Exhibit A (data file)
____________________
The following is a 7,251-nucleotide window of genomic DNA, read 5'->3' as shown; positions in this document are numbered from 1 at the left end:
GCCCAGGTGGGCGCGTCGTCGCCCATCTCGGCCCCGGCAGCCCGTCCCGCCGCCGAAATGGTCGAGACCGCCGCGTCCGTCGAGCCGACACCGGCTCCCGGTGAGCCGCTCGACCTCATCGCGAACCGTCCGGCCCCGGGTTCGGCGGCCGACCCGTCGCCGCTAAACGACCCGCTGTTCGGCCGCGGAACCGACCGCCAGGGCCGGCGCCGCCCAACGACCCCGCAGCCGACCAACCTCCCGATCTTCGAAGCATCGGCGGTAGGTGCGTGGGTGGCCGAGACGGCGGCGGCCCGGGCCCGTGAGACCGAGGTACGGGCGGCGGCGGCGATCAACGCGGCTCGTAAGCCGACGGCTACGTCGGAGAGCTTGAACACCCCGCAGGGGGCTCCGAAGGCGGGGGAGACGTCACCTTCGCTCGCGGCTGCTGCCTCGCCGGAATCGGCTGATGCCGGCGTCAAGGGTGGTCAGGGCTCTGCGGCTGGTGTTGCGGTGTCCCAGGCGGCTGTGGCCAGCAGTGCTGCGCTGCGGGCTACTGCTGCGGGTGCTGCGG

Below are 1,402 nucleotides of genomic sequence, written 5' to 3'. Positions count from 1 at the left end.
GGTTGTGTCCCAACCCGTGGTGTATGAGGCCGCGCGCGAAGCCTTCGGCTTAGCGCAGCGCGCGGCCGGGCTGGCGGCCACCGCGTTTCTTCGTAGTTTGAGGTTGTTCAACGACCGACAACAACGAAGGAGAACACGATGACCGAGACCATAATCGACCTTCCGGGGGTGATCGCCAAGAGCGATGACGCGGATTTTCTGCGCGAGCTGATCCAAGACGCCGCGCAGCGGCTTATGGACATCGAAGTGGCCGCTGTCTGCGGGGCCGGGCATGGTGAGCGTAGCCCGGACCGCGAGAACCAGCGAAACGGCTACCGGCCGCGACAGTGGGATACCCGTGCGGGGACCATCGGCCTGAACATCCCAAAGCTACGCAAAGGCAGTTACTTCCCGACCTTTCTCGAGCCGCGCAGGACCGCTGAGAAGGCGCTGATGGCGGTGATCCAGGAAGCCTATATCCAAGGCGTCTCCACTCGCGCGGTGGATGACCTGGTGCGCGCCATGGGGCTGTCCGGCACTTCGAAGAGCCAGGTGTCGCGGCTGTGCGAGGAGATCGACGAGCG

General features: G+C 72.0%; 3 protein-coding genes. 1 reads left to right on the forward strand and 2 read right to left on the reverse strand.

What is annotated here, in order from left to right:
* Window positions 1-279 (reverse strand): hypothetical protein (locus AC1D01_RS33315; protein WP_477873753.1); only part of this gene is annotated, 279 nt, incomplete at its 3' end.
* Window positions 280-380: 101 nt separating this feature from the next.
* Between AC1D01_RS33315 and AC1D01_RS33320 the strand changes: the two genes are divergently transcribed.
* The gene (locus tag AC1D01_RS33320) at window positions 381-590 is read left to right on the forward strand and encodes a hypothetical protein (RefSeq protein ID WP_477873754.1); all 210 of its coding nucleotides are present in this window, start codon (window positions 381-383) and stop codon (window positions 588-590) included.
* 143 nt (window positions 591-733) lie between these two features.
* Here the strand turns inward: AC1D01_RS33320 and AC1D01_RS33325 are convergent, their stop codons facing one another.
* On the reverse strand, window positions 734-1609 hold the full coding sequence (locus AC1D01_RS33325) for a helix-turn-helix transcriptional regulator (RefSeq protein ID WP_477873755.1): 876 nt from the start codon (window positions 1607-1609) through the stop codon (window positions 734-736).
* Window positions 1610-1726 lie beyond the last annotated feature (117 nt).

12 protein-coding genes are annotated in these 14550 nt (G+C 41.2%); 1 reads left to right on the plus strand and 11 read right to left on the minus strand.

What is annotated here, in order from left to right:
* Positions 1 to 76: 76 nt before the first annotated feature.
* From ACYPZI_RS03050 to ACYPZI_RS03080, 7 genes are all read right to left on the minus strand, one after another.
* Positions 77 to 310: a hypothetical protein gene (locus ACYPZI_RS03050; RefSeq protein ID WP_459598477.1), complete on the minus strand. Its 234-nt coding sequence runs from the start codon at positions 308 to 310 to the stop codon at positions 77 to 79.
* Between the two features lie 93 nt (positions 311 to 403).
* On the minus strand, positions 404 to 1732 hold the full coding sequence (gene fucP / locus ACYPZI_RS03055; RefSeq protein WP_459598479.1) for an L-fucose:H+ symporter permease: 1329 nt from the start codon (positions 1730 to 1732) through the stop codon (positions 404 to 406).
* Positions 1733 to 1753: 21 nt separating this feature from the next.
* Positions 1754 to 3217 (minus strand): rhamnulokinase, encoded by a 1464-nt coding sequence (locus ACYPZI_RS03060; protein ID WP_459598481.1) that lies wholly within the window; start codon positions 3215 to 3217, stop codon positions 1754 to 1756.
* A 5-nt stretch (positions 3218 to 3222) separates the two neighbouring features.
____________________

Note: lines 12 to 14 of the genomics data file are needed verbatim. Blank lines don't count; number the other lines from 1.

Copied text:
* Here the strand turns inward: AC1D01_RS33320 and AC1D01_RS33325 are convergent, their stop codons facing one another.
* On the reverse strand, window positions 734-1609 hold the full coding sequence (locus AC1D01_RS33325) for a helix-turn-helix transcriptional regulator (RefSeq protein ID WP_477873755.1): 876 nt from the start codon (window positions 1607-1609) through the stop codon (window positions 734-736).
* Window positions 1610-1726 lie beyond the last annotated feature (117 nt).